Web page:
June 25, 1979
osh Everett was twenty-one years old the first time the voices spoke to him.
That ordinary summer morning, he ran a comb through his shaggy, almost shoulder-length black hair as he checked his reflection in the small bathroom mirror. Later, he’d wish he’d looked harder; stared into the pool of his own eyes, attempting to see straight into his brain. Maybe if he’d watched closely enough he would’ve seen it happen; something misfiring deep within the recesses of his brain, an almost imperceptible ripple in the calm waters, a subtle precursor to the storm.
He hurried downstairs toward the aroma of coffee floating up to greet him. At the threshold of the tiny kitchen, he paused to take in the scene. Amy stood at the stove with her back to him. His wife’s long brown hair was secured behind her in a messy ponytail and one of his t-shirts almost swallowed her small frame. He watched her
Amy caught sight of Josh and broke into a grin. She made him feel ten feet tall just by the way she lit up when he entered a room. “Good morning, handsome,” she said. “Have a seat. I hope Mrs Crofsky’s hens next door keep the eggs coming.”
Instead, he walked up to her and snaked his arms around her from behind, kissing her slender neck.
She gasped. “Stop that! You’ll make me burn the eggs. I’m trying to actually cook them right this time.”
“It’d be worth it.” He inhaled her strawberry scent before turning to greet his son, bending down to his level and ruffling his hair. “Morning, Caleb. High five.” Josh held up his large hand. Caleb giggled and instead reached up with a sticky hand to tug Josh’s hair.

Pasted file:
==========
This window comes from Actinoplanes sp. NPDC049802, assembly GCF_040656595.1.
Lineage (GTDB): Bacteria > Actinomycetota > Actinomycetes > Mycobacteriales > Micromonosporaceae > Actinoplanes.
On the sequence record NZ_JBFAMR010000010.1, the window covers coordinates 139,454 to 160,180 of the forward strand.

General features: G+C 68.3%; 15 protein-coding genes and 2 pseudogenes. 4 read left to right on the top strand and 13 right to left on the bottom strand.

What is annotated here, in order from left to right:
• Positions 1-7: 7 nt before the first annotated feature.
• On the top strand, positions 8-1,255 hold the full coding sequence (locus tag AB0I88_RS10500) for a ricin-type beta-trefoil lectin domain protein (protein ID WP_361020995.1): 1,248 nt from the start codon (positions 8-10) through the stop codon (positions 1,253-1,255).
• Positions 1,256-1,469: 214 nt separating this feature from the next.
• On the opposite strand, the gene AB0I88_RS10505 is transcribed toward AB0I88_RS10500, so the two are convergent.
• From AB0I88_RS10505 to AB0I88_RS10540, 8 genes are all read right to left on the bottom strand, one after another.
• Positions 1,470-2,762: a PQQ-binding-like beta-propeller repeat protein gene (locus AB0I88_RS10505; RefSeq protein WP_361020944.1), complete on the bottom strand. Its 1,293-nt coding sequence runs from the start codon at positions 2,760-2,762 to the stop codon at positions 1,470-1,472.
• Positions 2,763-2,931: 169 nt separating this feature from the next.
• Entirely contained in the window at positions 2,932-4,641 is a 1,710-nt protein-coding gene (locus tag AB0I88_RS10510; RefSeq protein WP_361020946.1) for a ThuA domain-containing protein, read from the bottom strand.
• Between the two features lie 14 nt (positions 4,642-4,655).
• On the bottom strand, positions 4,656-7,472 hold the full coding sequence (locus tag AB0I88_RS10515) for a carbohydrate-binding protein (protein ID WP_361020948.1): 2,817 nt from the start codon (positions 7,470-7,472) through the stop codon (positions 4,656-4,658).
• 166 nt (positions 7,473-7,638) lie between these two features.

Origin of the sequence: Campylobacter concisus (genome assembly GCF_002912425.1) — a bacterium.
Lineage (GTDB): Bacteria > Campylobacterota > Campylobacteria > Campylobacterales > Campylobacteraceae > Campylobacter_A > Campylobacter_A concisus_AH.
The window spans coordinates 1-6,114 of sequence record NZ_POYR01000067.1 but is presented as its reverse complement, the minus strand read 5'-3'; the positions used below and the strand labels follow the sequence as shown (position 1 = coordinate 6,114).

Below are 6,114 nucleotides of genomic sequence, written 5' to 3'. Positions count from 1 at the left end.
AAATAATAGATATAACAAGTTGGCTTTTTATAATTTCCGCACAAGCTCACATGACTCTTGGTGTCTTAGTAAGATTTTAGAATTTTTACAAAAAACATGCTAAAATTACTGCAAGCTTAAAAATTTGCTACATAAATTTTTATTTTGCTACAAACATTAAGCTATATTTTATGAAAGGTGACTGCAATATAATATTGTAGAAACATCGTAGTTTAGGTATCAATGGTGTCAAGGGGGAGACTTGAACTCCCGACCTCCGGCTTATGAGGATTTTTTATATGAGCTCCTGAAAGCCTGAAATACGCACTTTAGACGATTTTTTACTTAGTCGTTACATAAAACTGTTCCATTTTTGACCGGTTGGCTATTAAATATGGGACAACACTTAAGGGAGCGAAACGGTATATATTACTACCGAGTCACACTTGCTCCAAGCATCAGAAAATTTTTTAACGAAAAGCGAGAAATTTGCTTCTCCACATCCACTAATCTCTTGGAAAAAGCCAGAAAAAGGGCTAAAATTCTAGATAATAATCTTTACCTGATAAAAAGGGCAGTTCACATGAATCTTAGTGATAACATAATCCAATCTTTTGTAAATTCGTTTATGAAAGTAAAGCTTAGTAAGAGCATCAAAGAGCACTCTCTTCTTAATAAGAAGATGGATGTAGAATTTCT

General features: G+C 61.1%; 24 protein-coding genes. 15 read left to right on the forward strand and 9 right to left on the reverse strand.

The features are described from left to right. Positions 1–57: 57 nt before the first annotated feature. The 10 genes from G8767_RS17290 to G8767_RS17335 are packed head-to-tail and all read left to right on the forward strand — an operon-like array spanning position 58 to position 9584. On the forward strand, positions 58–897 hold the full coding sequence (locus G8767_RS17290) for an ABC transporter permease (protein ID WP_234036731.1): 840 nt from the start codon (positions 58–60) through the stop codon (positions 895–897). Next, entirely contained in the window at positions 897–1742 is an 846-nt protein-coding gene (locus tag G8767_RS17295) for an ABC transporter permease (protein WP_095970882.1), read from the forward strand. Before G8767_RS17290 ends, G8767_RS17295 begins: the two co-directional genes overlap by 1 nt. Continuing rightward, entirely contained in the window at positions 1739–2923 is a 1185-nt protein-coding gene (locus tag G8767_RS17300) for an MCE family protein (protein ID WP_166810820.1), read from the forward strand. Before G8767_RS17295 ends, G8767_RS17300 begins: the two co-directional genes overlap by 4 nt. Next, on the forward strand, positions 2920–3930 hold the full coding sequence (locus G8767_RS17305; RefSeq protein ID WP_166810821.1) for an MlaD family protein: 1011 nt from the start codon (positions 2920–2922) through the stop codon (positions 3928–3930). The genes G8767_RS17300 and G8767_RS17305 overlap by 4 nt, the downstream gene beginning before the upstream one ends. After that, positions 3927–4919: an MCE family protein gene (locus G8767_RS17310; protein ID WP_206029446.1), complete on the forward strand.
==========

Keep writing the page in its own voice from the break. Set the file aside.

“Oww.” Josh pulled back making Caleb giggle harder. The baby lifted a piece of pancake as a peace offering and Josh bent his head and let him feed it to him. “Mmm,” he said wiggling his eyebrows in exaggeration. “Mama’s such a good cook it tastes delicious even with slobber on it.”
Amy laughed and swatted him with a dish towel. “Sit down and you’ll get your own. Slobber free.”
Taking a seat at the narrow breakfast bar next to Caleb’s highchair, he ran his hand over the distressed wood that he’d constructed with his own hands.
“Smells great,” he told Amy as he picked up the knife and fork and began meticulously cutting his meal. Amy always laughed at his quirk of cutting up all his food before he ate it.
“It’s like you’ve been practicing for fatherhood your whole life,” she’d tell him, and as silly as it was, he liked the thought that somewhere in his subconscious he’d spent his life getting ready for Caleb. He poked one of the egg yolks, letting the yellow bleed across the red plate. Then it happened. A low, unfamiliar voice spoke.